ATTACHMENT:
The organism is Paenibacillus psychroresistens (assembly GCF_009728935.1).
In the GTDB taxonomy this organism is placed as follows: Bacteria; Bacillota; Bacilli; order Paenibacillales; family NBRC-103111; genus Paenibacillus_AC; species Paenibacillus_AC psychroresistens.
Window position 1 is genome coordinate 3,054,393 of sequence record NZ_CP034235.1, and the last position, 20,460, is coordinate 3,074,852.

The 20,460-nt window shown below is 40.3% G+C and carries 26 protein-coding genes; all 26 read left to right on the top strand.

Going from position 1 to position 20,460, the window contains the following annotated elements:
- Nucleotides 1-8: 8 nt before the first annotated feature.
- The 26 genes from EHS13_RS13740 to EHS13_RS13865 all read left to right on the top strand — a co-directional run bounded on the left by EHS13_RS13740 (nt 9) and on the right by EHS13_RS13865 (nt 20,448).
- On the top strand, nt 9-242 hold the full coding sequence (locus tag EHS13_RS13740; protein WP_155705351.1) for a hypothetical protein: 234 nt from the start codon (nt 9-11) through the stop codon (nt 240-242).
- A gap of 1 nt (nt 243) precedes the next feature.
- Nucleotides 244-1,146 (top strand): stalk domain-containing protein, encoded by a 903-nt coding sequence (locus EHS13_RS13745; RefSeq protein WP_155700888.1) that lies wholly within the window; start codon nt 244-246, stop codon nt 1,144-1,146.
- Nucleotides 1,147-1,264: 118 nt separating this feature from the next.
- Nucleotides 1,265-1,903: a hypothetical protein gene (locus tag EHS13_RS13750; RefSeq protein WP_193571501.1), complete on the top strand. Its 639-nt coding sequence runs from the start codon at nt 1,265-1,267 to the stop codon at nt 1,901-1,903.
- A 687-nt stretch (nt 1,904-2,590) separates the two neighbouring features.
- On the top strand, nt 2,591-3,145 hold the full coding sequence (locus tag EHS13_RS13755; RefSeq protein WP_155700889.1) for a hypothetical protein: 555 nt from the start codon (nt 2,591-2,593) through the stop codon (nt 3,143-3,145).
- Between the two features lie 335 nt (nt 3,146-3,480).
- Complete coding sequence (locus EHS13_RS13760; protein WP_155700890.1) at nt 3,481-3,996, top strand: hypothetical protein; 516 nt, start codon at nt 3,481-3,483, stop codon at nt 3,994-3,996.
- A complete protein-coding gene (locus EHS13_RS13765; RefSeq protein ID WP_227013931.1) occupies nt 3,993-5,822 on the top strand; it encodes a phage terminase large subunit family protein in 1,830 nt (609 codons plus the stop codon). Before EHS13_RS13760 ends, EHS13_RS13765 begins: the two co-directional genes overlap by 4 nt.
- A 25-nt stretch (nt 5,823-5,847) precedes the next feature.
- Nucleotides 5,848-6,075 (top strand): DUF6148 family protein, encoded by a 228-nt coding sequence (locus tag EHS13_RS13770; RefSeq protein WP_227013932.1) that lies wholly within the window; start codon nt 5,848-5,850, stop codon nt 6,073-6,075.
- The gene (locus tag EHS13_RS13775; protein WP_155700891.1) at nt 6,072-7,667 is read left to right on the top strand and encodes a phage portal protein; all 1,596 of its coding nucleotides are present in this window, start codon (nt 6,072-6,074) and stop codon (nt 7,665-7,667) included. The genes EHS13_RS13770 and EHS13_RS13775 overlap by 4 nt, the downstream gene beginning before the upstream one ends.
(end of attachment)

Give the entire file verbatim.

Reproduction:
The organism is Paenibacillus psychroresistens (assembly GCF_009728935.1).
In the GTDB taxonomy this organism is placed as follows: Bacteria; Bacillota; Bacilli; order Paenibacillales; family NBRC-103111; genus Paenibacillus_AC; species Paenibacillus_AC psychroresistens.
Window position 1 is genome coordinate 3,054,393 of sequence record NZ_CP034235.1, and the last position, 20,460, is coordinate 3,074,852.

The 20,460-nt window shown below is 40.3% G+C and carries 26 protein-coding genes; all 26 read left to right on the top strand.

Going from position 1 to position 20,460, the window contains the following annotated elements:
- Nucleotides 1-8: 8 nt before the first annotated feature.
- The 26 genes from EHS13_RS13740 to EHS13_RS13865 all read left to right on the top strand — a co-directional run bounded on the left by EHS13_RS13740 (nt 9) and on the right by EHS13_RS13865 (nt 20,448).
- On the top strand, nt 9-242 hold the full coding sequence (locus tag EHS13_RS13740; protein WP_155705351.1) for a hypothetical protein: 234 nt from the start codon (nt 9-11) through the stop codon (nt 240-242).
- A gap of 1 nt (nt 243) precedes the next feature.
- Nucleotides 244-1,146 (top strand): stalk domain-containing protein, encoded by a 903-nt coding sequence (locus EHS13_RS13745; RefSeq protein WP_155700888.1) that lies wholly within the window; start codon nt 244-246, stop codon nt 1,144-1,146.
- Nucleotides 1,147-1,264: 118 nt separating this feature from the next.
- Nucleotides 1,265-1,903: a hypothetical protein gene (locus tag EHS13_RS13750; RefSeq protein WP_193571501.1), complete on the top strand. Its 639-nt coding sequence runs from the start codon at nt 1,265-1,267 to the stop codon at nt 1,901-1,903.
- A 687-nt stretch (nt 1,904-2,590) separates the two neighbouring features.
- On the top strand, nt 2,591-3,145 hold the full coding sequence (locus tag EHS13_RS13755; RefSeq protein WP_155700889.1) for a hypothetical protein: 555 nt from the start codon (nt 2,591-2,593) through the stop codon (nt 3,143-3,145).
- Between the two features lie 335 nt (nt 3,146-3,480).
- Complete coding sequence (locus EHS13_RS13760; protein WP_155700890.1) at nt 3,481-3,996, top strand: hypothetical protein; 516 nt, start codon at nt 3,481-3,483, stop codon at nt 3,994-3,996.
- A complete protein-coding gene (locus EHS13_RS13765; RefSeq protein ID WP_227013931.1) occupies nt 3,993-5,822 on the top strand; it encodes a phage terminase large subunit family protein in 1,830 nt (609 codons plus the stop codon). Before EHS13_RS13760 ends, EHS13_RS13765 begins: the two co-directional genes overlap by 4 nt.
- A 25-nt stretch (nt 5,823-5,847) precedes the next feature.
- Nucleotides 5,848-6,075 (top strand): DUF6148 family protein, encoded by a 228-nt coding sequence (locus tag EHS13_RS13770; RefSeq protein WP_227013932.1) that lies wholly within the window; start codon nt 5,848-5,850, stop codon nt 6,073-6,075.
- The gene (locus tag EHS13_RS13775; protein WP_155700891.1) at nt 6,072-7,667 is read left to right on the top strand and encodes a phage portal protein; all 1,596 of its coding nucleotides are present in this window, start codon (nt 6,072-6,074) and stop codon (nt 7,665-7,667) included. The genes EHS13_RS13770 and EHS13_RS13775 overlap by 4 nt, the downstream gene beginning before the upstream one ends.